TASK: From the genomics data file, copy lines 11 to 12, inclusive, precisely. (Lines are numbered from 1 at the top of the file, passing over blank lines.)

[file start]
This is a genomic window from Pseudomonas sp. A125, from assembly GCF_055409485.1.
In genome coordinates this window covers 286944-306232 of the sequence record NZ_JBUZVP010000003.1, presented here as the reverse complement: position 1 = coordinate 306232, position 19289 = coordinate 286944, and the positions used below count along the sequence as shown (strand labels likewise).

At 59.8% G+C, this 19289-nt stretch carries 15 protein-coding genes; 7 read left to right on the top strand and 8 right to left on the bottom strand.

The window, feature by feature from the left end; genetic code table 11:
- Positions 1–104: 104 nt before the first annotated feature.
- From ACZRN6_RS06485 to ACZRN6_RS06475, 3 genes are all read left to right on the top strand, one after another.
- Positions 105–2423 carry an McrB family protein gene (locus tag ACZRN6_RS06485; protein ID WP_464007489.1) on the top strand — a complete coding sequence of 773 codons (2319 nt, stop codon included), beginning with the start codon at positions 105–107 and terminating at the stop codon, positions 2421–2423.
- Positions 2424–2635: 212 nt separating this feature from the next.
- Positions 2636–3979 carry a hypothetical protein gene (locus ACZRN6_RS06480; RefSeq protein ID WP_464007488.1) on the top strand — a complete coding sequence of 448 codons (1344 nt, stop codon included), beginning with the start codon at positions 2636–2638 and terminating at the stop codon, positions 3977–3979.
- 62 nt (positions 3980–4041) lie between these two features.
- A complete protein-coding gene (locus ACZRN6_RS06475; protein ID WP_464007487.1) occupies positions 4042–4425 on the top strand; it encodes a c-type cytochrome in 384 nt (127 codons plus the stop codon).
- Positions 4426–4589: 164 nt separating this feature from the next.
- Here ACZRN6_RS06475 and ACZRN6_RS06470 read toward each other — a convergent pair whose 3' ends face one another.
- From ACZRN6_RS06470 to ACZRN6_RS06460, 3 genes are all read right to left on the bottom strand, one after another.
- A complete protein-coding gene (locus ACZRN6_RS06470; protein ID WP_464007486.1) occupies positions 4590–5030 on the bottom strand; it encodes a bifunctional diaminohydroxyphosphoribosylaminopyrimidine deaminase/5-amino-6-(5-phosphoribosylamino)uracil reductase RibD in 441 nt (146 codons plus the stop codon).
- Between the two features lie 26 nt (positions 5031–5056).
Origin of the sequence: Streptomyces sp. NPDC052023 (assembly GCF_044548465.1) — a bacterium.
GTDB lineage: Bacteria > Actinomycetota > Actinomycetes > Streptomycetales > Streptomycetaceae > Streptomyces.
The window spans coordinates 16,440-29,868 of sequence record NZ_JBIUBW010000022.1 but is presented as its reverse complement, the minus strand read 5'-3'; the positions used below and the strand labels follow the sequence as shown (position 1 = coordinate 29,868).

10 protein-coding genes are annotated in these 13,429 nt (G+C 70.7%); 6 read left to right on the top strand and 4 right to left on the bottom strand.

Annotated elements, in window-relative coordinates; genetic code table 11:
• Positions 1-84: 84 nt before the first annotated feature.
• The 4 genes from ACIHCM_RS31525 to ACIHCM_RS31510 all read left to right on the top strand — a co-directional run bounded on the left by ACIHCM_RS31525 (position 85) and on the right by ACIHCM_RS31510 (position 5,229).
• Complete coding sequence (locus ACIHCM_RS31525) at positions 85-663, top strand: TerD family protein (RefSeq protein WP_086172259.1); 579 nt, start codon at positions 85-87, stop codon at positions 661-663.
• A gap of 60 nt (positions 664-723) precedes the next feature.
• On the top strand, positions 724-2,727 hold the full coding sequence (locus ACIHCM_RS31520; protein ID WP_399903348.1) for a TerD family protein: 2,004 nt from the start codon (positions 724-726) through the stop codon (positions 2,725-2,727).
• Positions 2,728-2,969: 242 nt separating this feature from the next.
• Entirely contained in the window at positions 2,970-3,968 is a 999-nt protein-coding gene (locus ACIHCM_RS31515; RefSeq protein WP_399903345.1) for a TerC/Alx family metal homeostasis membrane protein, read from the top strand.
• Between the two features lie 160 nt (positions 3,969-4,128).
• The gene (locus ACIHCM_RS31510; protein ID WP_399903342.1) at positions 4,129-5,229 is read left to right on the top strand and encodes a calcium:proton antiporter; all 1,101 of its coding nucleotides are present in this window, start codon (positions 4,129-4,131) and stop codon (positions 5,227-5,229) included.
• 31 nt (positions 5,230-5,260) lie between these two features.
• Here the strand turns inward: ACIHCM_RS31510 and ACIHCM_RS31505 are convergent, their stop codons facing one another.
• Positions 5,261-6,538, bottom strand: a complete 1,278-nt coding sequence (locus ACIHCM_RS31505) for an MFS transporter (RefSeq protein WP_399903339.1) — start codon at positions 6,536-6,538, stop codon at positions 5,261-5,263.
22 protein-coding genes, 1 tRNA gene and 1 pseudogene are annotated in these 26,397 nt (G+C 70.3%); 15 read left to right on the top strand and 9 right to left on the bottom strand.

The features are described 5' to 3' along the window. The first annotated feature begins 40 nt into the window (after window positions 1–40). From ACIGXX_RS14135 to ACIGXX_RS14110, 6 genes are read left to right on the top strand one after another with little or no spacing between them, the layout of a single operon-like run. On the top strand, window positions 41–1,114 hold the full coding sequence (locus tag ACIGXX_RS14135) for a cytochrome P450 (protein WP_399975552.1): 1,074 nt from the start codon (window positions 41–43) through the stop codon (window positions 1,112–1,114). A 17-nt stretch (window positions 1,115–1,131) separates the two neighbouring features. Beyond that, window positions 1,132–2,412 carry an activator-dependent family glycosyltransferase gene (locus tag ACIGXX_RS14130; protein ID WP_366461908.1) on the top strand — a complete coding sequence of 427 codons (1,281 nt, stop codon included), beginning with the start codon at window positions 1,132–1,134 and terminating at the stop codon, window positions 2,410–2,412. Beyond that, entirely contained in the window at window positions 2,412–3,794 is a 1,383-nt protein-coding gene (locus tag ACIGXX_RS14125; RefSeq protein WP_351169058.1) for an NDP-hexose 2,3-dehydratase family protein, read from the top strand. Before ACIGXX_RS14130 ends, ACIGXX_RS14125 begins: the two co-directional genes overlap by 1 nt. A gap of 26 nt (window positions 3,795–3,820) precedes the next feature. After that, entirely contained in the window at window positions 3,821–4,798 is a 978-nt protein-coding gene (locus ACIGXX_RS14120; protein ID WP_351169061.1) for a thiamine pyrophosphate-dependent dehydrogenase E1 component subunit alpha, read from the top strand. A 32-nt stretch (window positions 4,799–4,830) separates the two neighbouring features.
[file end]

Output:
- A complete protein-coding gene (locus ACZRN6_RS06475; protein ID WP_464007487.1) occupies positions 4042–4425 on the top strand; it encodes a c-type cytochrome in 384 nt (127 codons plus the stop codon).
- Positions 4426–4589: 164 nt separating this feature from the next.